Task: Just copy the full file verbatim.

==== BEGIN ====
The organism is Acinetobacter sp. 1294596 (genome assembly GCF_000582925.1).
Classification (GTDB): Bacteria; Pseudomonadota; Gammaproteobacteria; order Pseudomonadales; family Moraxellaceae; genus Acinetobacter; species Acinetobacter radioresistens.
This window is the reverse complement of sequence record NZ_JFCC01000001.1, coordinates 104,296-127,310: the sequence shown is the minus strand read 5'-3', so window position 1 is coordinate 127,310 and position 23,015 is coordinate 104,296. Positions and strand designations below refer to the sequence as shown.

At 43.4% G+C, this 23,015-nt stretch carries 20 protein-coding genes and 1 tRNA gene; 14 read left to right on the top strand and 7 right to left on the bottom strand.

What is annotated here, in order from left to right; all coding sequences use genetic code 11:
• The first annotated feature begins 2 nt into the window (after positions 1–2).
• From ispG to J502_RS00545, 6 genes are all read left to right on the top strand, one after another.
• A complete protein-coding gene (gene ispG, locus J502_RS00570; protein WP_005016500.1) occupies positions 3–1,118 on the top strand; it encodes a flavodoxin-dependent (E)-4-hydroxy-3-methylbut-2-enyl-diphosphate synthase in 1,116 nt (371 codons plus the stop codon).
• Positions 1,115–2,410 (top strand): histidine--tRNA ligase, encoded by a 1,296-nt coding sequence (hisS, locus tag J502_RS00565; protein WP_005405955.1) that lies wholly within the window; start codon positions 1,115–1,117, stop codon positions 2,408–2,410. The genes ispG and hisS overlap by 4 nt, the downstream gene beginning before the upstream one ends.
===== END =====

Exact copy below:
The organism is Acinetobacter sp. 1294596 (genome assembly GCF_000582925.1).
Classification (GTDB): Bacteria; Pseudomonadota; Gammaproteobacteria; order Pseudomonadales; family Moraxellaceae; genus Acinetobacter; species Acinetobacter radioresistens.
This window is the reverse complement of sequence record NZ_JFCC01000001.1, coordinates 104,296-127,310: the sequence shown is the minus strand read 5'-3', so window position 1 is coordinate 127,310 and position 23,015 is coordinate 104,296. Positions and strand designations below refer to the sequence as shown.

At 43.4% G+C, this 23,015-nt stretch carries 20 protein-coding genes and 1 tRNA gene; 14 read left to right on the top strand and 7 right to left on the bottom strand.

What is annotated here, in order from left to right; all coding sequences use genetic code 11:
• The first annotated feature begins 2 nt into the window (after positions 1–2).
• From ispG to J502_RS00545, 6 genes are all read left to right on the top strand, one after another.
• A complete protein-coding gene (gene ispG, locus J502_RS00570; protein WP_005016500.1) occupies positions 3–1,118 on the top strand; it encodes a flavodoxin-dependent (E)-4-hydroxy-3-methylbut-2-enyl-diphosphate synthase in 1,116 nt (371 codons plus the stop codon).
• Positions 1,115–2,410 (top strand): histidine--tRNA ligase, encoded by a 1,296-nt coding sequence (hisS, locus tag J502_RS00565; protein WP_005405955.1) that lies wholly within the window; start codon positions 1,115–1,117, stop codon positions 2,408–2,410. The genes ispG and hisS overlap by 4 nt, the downstream gene beginning before the upstream one ends.